- (Photo: Reuters/Mario Anzuoni)
In their first performance together in over two decades, the popular 1960s surf rock group, The Beach Boys, played one of their most popular hits, "Good Vibrations" at Sunday night's Grammy Awards.
The band's three surviving co-founders Brian Wilson, Al Jardine and Mike Love, alongside newer members Bruce Johnston and David Marks, appeared upbeat about their comeback despite singer Whitney Houston's death looming over the audience.
In December, the band announced that they were planning to release a new album this year and go on a world tour in celebration of their 50th anniversary, MSN reported.
"With all the guys together we were supporting each other. It was a different experience, and it was a thrill for me," Wilson told the press backstage before the group's performance. "Just being on stage together gives us a chance to express ourselves vocally and instrumentally."
The Beach Boys began their singing career in California in 1961 with brothers Carl, Brian, and Dennis Wilson, their cousin Mike Love and friend Al Jardin. Dennis and Carl Wilson died in 1983 and 1998, and were replaced by Johnston and Marks.
The "Surfin' USA" singers were inducted into the Rock and Roll Hall of Fame in 1988 and received the Grammy Lifetime Achievement award in 2001.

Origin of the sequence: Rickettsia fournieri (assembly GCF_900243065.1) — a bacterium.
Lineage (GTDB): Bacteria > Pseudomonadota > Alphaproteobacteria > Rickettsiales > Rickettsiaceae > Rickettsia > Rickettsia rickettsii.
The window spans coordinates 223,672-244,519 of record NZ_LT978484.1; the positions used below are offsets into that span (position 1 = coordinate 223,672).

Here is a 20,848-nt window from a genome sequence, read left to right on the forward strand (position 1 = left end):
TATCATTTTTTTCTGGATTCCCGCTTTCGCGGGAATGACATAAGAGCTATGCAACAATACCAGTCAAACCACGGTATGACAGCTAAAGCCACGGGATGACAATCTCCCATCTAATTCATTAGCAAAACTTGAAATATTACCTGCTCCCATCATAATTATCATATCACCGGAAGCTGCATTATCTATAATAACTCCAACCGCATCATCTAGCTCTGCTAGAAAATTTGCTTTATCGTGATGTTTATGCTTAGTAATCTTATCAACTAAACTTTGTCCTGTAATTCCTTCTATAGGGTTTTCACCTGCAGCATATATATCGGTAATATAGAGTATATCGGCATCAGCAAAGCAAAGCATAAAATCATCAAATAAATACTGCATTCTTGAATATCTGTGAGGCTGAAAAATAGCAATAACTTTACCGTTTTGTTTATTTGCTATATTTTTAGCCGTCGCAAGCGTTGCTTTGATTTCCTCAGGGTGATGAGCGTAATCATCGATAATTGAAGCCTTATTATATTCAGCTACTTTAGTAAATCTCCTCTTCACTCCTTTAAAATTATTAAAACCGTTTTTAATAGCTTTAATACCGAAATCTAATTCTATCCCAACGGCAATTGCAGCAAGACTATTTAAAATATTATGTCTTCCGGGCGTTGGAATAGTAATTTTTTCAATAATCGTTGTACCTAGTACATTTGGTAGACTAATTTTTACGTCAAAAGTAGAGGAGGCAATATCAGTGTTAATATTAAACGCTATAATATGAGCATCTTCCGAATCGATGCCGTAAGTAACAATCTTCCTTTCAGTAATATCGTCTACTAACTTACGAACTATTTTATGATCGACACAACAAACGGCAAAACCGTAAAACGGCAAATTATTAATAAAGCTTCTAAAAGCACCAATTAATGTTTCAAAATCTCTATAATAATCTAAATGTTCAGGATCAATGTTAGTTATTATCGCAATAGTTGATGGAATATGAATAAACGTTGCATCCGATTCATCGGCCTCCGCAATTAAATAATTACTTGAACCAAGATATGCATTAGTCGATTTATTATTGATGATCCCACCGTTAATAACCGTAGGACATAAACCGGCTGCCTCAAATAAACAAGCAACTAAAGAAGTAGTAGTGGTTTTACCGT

"The Beach Boys have continued to do, about, we did about 180 performances last year. I'd like to see the Mop-Tops match that! I'd like to see Mick Jagger get out on this stage and do I Get Around versus Jumpin' Jack Flash, any day now. And I'd like to see some people kick out the jams, and I challenge the Boss to get up on stage and jam," Love said during his Rock and Roll Hall of Fame acceptance.
The Beach Boys, whose music became the soundtrack for a generation, currently hold the title for America's top-selling band, according to Nielsen SoundScan. They also hold the record for the most Billboard Top 40 chart hits with a whopping 36 songs.
The band's comeback performance was introduced by contemporary rock bands Maroon 5 and Foster the People, who sung "Wouldn't It Be Nice" and "Surfer Girl" respectively.